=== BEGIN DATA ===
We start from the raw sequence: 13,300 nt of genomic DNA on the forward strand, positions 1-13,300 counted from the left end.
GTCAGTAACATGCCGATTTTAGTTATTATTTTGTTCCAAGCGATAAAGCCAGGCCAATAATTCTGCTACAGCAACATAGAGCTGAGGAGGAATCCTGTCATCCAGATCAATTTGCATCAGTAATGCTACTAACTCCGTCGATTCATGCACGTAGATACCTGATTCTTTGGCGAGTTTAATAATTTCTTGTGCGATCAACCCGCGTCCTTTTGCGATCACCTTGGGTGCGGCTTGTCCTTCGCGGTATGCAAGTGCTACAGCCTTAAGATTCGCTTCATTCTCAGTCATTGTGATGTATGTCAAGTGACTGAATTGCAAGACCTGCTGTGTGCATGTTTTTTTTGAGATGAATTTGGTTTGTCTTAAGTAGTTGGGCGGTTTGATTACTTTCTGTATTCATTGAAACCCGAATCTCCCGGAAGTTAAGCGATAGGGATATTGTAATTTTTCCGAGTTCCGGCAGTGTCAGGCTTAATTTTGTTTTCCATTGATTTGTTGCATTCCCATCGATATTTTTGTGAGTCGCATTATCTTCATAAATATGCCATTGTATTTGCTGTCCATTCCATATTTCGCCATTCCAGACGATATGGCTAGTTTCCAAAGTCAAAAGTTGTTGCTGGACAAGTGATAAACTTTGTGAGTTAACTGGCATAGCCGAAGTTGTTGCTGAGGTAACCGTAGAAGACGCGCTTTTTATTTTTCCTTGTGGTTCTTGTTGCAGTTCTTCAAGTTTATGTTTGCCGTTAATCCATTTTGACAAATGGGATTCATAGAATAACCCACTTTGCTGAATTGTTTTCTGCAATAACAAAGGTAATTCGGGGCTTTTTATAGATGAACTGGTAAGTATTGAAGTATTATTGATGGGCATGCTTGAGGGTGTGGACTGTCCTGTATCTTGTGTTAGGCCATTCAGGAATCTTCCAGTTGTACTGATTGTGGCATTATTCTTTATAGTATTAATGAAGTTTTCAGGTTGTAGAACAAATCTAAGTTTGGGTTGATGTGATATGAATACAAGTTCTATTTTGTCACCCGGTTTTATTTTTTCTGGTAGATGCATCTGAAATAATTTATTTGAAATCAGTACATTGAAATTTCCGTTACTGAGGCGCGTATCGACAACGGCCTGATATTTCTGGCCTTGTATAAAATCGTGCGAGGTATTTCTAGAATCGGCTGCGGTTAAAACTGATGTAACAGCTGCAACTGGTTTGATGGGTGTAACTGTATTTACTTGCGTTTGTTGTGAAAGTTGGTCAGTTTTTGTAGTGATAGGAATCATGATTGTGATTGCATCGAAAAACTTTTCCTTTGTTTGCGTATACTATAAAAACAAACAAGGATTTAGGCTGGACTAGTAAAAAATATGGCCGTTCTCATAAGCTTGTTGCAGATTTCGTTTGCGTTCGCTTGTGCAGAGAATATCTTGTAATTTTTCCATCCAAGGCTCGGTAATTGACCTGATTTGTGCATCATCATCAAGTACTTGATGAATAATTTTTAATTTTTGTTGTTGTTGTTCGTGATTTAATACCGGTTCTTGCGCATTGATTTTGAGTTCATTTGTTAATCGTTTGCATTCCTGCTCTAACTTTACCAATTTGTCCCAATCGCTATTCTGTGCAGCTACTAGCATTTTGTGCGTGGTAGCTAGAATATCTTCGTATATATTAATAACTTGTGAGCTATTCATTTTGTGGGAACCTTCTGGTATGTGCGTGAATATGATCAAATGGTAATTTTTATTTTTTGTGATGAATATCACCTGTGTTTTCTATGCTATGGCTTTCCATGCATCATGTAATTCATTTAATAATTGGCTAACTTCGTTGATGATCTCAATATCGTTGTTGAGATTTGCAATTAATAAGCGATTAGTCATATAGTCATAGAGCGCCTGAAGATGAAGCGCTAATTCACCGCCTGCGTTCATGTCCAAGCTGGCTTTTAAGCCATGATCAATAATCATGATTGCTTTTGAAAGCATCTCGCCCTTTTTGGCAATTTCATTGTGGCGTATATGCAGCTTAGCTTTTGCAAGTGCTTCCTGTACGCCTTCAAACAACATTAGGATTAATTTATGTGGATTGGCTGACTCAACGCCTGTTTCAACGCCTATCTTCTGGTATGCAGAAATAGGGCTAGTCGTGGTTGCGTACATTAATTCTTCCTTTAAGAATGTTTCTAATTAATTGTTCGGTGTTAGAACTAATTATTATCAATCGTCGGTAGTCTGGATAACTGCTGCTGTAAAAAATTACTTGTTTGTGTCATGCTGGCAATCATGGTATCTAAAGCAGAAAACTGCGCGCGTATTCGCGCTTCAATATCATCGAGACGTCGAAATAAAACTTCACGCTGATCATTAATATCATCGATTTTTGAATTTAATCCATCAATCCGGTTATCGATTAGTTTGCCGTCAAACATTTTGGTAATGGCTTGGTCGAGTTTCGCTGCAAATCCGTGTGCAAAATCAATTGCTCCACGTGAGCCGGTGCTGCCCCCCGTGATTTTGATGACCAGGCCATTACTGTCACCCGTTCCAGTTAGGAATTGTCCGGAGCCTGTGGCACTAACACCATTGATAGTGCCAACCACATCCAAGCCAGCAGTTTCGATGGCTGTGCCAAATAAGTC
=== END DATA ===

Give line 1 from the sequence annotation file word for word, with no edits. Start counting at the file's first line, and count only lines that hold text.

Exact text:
We start from the raw sequence: 13,300 nt of genomic DNA on the forward strand, positions 1-13,300 counted from the left end.